The hipster server sets Andy’s French toast and my bagel sandwich down on the smudged, marble-topped table.
The tabletop makes me think of the conversation I’d overheard between two marble craters days before we’d moved out of our Raleigh apartment.
And as Andy pours syrup over powdered sugar, I remember something else: sitting in that exact same spot months before the craters’ conversation in our quickly emptying apartment; retreating to the familiarity of a homemade mocha and syrupy carbs 3,000 miles away from my home state of seven years, from the man with whom I’d finally made a home; looking out into LA’s great vastness, and wondering where and how we’d fit into it.
But now, that mental noise has been quieted. I’m not staring into my brunch like a fortune-teller into a crystal ball.
We eat, laugh, and digest the morning, and all the mornings leading to it.
Later that evening, we’re settling in for a double feature. Revolutionary Road fades onscreen and I’m thrown back to the day we made our decision to move. And the torturous day after, and the weeks of wondering, hoping, scrimping, and pushing that followed.
The kind words and cheers to keep going.
A few days before I got my job offer last week, I’d read a blog post that detailed the difficulties facing today’s younger generations–specifically the drying job well and the market’s increasingly competitive landscape. But the thing that really stuck in my craw was the overtly negative tone–the insinuation that we’re completely screwed.
To be certain, we’re not exactly operating in an economic environment where we can easily rebound from job loss without having a developed contingency plan. But instead of dwelling on the gray lining, we all have to find that sliver of silver that’ll keep us pushing toward our goals.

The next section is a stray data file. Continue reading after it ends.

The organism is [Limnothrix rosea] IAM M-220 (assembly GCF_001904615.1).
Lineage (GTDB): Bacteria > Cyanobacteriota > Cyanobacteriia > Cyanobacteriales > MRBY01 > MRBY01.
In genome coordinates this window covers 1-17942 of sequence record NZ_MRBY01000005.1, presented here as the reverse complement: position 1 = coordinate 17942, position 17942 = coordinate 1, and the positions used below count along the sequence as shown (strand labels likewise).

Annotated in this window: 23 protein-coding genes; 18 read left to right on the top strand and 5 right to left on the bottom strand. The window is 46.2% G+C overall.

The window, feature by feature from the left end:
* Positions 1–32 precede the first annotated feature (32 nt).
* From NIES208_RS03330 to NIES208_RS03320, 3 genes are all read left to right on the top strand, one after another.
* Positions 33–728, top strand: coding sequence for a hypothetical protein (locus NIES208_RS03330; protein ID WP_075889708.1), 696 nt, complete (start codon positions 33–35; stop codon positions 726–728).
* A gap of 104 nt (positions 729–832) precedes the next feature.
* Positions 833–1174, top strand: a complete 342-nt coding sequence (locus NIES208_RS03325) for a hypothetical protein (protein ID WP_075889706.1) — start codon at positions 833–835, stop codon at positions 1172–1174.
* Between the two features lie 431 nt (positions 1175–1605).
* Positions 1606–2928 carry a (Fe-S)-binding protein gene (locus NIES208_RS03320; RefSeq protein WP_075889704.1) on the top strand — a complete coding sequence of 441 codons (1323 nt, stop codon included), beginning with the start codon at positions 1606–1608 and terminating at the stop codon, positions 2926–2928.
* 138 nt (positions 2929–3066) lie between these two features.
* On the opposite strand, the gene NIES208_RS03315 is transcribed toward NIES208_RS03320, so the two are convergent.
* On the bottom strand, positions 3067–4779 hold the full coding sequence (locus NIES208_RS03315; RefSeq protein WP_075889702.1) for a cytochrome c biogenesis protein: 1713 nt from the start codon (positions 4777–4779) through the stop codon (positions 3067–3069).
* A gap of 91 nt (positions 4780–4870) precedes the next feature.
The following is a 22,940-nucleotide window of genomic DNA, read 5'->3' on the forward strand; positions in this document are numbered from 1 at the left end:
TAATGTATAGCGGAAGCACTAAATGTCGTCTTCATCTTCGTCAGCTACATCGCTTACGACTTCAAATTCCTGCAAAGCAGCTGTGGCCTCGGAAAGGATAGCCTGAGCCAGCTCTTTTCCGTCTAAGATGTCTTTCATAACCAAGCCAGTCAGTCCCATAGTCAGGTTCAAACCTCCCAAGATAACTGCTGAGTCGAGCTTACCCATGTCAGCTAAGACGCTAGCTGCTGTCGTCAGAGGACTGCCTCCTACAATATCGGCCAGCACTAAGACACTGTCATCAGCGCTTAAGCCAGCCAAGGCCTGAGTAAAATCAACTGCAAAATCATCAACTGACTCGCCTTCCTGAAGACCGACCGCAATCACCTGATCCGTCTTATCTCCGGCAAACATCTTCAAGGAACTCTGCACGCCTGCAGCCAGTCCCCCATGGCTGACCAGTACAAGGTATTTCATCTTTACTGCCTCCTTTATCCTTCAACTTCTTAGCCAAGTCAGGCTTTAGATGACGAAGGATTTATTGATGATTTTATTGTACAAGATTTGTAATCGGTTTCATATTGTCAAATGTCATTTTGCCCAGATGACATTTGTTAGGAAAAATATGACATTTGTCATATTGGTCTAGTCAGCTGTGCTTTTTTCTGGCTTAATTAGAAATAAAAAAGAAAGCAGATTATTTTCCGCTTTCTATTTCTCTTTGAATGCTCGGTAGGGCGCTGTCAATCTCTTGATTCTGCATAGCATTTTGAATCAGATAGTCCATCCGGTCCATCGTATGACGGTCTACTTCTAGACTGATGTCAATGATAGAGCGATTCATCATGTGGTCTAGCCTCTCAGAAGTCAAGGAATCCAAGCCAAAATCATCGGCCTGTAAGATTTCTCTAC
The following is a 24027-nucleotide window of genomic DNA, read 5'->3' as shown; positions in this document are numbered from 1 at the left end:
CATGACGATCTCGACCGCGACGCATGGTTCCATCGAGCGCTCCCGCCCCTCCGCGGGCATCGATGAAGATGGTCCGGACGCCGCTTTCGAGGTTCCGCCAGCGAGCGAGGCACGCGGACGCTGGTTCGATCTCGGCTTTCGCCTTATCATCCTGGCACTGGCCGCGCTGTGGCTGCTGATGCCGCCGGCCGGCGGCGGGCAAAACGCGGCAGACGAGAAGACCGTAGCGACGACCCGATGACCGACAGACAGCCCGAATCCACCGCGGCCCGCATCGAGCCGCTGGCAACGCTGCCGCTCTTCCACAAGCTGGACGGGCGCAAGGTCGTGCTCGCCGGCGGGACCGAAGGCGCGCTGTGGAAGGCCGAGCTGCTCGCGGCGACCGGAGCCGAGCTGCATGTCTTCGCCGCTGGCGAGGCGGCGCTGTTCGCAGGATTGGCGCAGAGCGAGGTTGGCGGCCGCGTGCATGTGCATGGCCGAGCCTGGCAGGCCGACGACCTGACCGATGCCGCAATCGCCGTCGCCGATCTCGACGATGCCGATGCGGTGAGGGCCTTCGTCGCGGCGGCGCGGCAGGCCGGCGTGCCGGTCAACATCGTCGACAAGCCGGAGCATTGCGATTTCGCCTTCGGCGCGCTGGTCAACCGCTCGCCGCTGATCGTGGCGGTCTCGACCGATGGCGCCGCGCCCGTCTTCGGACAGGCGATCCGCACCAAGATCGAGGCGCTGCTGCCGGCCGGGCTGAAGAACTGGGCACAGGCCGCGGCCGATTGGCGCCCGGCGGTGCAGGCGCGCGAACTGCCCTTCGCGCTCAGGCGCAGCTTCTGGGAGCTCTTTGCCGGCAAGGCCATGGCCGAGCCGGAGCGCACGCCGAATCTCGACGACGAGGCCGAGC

Since getting to CA, I’ve been writing and applying for jobs and writing more to try and land a job that I find personally fulfilling, but doesn’t consume my life–doesn’t derail what it is that I truly love to do: write. We’ve been so conditioned to focus on one thing at a time and think that there’s no time to pursue one’s passions while working a full-time job. But with my new job looming, I’m feeling increasingly motivated to juggle more balls–to keep writing, to flesh out business plans, to look to the future more as an untapped well of possibilities rather than a dried desert.
Paris, Je T’aime queues up, and Andy and I get completely lost amid the competing storylines. I’m quickly reminded that life can be a general mess.
Just as I think, This movie is so weird. Surely, Maggie Gyllenhaal is in it, her French-speaking self skitters across the screen to buy a joint. But then Juliet Binoche chases after her dead son’s ghost and tips a glass to Gena Rowlands. And then, there’re mimes. Two mimes. Two. And then a blind guy gets dumped. Or so we think. And we feel bad because he’s really upset. But, oh, it’s just the struggling artist, Natalie Portman, kidding around. Silly Natalie Portman. But do we ever see the two hot gays from the beginning again? Of course not. But we do get to see Elijah Wood sort of kill himself in a tragic attempt to become a vampire’s lover.
The movie ends as abruptly as its first scene. We lay on the bed, watching the credits.
“So, I’m confused. How did the mime go from sad to happy?”
Andy gets up and impersonates, moving his hands over his face, producing a frown, then a smile.
“Up is happy, down is sad.”